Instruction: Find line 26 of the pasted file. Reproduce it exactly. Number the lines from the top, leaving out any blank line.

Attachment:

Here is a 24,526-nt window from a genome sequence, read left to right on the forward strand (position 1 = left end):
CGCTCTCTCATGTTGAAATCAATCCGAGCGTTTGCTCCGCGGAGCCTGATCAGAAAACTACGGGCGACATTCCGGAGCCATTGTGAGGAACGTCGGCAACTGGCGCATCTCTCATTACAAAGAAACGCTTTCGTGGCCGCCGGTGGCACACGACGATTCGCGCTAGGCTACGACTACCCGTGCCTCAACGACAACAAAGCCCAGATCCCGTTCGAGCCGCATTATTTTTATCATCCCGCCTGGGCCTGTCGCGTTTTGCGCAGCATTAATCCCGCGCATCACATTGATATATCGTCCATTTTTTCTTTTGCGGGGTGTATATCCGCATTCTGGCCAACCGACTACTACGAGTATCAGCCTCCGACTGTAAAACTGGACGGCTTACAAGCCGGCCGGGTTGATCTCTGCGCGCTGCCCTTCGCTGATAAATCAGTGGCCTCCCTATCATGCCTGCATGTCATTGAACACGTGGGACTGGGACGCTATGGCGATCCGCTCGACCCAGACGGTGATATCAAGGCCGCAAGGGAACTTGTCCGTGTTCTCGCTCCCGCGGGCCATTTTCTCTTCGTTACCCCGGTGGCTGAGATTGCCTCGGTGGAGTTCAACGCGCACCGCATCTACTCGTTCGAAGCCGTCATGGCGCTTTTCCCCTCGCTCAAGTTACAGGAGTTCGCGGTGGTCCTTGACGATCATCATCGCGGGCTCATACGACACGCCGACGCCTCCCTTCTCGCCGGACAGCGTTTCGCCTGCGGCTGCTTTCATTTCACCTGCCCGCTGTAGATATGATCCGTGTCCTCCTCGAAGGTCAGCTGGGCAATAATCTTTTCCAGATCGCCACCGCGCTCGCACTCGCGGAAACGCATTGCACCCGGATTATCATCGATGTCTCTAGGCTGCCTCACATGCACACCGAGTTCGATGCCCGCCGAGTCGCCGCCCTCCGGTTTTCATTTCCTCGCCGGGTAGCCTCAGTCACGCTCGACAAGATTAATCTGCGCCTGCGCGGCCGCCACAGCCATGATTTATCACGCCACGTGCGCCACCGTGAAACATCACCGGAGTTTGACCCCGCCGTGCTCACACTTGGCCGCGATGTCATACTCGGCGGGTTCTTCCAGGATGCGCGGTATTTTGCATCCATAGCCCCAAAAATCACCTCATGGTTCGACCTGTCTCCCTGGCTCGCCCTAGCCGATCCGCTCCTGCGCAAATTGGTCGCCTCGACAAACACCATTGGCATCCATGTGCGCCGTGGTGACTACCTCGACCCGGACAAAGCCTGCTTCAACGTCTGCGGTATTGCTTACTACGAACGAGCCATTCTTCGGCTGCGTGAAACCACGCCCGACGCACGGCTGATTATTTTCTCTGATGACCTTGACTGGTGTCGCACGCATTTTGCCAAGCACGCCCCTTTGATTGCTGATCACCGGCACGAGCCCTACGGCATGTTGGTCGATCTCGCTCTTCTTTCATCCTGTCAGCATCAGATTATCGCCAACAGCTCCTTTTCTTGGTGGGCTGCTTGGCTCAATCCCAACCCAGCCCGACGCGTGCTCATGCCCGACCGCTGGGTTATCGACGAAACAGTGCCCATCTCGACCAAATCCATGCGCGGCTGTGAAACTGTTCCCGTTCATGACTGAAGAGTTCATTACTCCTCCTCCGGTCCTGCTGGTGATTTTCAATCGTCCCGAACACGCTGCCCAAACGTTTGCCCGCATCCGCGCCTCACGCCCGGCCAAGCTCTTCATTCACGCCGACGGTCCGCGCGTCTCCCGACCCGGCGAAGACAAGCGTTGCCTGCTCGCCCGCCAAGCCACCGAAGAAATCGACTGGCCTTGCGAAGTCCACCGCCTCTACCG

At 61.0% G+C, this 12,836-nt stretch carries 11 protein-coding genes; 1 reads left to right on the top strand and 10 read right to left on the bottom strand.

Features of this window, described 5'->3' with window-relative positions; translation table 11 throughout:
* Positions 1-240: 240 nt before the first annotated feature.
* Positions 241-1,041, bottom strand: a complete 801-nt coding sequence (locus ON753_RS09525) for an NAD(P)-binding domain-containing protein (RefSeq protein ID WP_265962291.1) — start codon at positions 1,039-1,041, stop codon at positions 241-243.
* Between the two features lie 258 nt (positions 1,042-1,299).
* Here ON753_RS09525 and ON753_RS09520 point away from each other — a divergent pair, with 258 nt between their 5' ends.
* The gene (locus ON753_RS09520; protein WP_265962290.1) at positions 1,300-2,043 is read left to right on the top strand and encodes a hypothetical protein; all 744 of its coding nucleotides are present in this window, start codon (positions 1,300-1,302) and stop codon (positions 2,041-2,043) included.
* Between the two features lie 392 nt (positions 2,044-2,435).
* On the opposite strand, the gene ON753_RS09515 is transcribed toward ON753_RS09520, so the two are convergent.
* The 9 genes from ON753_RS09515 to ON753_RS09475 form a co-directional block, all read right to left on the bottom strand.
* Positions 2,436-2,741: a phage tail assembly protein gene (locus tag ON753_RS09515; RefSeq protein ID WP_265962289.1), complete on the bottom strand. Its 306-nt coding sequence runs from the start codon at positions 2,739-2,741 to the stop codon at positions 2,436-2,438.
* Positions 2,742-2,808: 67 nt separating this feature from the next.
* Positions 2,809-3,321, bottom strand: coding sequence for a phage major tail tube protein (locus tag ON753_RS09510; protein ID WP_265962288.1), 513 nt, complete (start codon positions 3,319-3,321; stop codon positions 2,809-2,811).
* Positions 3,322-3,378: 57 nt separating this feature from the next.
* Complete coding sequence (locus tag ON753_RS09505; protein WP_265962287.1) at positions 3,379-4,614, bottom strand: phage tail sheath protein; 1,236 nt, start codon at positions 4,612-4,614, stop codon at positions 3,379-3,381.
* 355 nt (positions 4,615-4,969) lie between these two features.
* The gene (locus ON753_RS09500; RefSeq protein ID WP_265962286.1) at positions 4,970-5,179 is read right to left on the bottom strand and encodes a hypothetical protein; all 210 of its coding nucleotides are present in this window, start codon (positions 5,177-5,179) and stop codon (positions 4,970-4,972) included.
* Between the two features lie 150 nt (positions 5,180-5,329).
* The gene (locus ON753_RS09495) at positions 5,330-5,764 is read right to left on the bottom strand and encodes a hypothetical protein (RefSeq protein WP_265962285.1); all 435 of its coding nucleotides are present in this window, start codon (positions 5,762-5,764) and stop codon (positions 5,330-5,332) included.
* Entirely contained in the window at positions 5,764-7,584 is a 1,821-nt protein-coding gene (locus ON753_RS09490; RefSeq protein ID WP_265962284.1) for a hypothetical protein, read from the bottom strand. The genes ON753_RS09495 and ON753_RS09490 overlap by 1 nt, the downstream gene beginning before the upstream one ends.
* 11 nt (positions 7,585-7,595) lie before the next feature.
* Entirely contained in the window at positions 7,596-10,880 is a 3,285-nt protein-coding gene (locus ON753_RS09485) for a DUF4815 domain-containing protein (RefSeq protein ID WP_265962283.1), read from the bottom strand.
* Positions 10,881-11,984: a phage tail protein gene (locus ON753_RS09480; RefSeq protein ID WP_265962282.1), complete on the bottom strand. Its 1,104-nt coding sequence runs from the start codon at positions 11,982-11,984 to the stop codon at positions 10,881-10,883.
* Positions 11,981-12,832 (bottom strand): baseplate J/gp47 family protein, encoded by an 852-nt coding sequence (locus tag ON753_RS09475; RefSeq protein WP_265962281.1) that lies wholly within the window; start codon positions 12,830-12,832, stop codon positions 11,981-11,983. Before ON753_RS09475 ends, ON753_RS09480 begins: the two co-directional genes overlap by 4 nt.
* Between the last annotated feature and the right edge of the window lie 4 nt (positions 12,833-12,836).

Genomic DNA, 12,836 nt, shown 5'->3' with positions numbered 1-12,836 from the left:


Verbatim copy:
* Positions 11,981-12,832 (bottom strand): baseplate J/gp47 family protein, encoded by an 852-nt coding sequence (locus tag ON753_RS09475; RefSeq protein WP_265962281.1) that lies wholly within the window; start codon positions 12,830-12,832, stop codon positions 11,981-11,983. Before ON753_RS09475 ends, ON753_RS09480 begins: the two co-directional genes overlap by 4 nt.